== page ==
Figure 3

As you can see from the trend of the annual mean temperature things have been on the warm up there since 1864 to the tune of 2°C in 153 years (fig 3). Things get even warmer if you look at the month of August which have warmed by 2.6°C in the same time, the linear trend since 1965 is currently as high as +0.66°C per decade (fig 4), so it’s no wonder that there have been increased occurrences of rock and landslides in recent years.

Figure 4

It would have liked to include the temperature series from the Sphinx Observatory on the Jungfraujoch (WMO #06730) in Switzerland at 3,571 m (11,716 ft), which must have a fine record of temperature data that probably started in 1931, but as far as I can see, and for some reason I can’t fathom, it’s not included in the list of CRUTEM4 sites. It’s certainly not because it’s too high, because there are climate records from mountains as high as 4,700 M in China. Perhaps the price that they charge for the data is just too high for even the Met Office to afford.

* That was a purely unintentional pun on my part, and a completely unforgivable play on words on my part!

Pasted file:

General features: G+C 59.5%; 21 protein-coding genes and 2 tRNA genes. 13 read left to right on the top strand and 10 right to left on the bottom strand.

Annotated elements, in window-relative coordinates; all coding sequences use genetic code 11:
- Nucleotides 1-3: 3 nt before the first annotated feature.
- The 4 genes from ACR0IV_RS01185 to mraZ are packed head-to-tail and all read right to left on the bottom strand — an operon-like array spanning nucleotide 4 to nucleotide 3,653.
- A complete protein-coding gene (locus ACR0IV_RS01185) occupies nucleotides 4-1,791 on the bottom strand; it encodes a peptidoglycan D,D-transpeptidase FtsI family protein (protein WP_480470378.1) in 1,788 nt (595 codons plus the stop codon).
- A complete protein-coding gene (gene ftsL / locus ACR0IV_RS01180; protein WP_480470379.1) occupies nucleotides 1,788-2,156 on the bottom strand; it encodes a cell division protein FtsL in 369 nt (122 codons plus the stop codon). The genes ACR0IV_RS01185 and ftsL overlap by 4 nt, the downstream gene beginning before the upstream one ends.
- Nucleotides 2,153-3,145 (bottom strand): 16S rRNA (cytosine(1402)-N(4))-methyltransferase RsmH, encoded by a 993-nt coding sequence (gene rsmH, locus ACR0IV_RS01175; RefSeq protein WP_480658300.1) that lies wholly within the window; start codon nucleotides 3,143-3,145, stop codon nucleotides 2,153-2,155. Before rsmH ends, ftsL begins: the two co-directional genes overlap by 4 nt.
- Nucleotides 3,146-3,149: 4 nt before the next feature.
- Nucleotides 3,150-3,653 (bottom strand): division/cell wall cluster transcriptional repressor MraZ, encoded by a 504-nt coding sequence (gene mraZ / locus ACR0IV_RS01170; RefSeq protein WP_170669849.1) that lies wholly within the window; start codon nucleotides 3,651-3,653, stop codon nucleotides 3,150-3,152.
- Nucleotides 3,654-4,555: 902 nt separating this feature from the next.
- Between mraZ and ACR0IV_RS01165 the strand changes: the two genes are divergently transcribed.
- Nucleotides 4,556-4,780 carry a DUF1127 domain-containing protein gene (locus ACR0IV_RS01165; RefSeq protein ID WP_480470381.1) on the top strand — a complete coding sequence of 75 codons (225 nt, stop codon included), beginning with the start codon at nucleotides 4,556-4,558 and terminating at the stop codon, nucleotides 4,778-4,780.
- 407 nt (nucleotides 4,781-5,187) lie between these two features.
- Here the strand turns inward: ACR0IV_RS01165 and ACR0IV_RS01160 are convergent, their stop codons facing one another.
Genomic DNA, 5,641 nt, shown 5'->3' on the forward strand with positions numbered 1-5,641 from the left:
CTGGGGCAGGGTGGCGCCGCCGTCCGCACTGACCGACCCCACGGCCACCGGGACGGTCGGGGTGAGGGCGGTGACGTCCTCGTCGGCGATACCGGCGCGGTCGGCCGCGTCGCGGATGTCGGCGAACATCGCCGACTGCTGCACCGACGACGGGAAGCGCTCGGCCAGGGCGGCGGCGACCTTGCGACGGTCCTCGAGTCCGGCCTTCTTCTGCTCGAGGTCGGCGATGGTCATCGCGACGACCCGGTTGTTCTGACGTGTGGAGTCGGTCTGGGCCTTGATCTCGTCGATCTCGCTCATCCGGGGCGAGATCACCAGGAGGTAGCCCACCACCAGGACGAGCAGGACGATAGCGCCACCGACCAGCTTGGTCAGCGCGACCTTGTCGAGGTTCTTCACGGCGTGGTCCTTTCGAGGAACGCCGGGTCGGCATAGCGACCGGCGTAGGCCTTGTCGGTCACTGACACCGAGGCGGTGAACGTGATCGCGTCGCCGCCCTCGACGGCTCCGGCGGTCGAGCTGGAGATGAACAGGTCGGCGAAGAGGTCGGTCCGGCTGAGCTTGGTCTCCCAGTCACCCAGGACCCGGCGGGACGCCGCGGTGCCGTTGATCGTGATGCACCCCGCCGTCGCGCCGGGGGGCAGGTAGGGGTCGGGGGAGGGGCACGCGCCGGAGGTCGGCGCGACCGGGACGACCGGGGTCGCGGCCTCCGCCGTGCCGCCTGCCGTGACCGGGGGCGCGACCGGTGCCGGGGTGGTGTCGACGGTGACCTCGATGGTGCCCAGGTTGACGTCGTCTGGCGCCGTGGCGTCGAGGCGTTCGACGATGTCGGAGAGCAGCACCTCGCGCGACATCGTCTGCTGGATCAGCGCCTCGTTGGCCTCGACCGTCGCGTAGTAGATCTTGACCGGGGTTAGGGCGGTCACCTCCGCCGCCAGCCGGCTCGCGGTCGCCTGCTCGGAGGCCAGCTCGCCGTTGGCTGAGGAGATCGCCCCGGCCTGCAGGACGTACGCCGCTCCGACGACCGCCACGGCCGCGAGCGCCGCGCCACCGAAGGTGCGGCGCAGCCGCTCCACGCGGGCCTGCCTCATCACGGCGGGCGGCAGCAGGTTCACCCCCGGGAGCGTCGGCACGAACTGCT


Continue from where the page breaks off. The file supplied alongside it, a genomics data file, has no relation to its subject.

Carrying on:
High risk of unprecedented rainfall

Figure 1 – England Wales Precipitation (October – March) 1766 – 2016 – data courtesy of the Met Office

Dr Adam Scaife has been at it at the Met Office again, or more correctly I should say that Dr Vikki Thompson the lead author of the report ‘High risk of unprecedented rainfall in the UK in the current climate‘ has. News of her findings are in the latest Met Office blog, in which she says:-

“Our computer simulations provided one hundred times more data than is available from observed records. Our analysis showed that these events could happen at any time and it’s likely we will see record monthly rainfall in one of our UK regions in the next few years”

According to the article:-

“Analysing these simulated events showed there is a 7% risk of record monthly rainfall in south-east England in any given winter. When other regions of England and Wales are also considered this increases to a 34% chance”

I can’t totally agree with her when she says in the included video that:-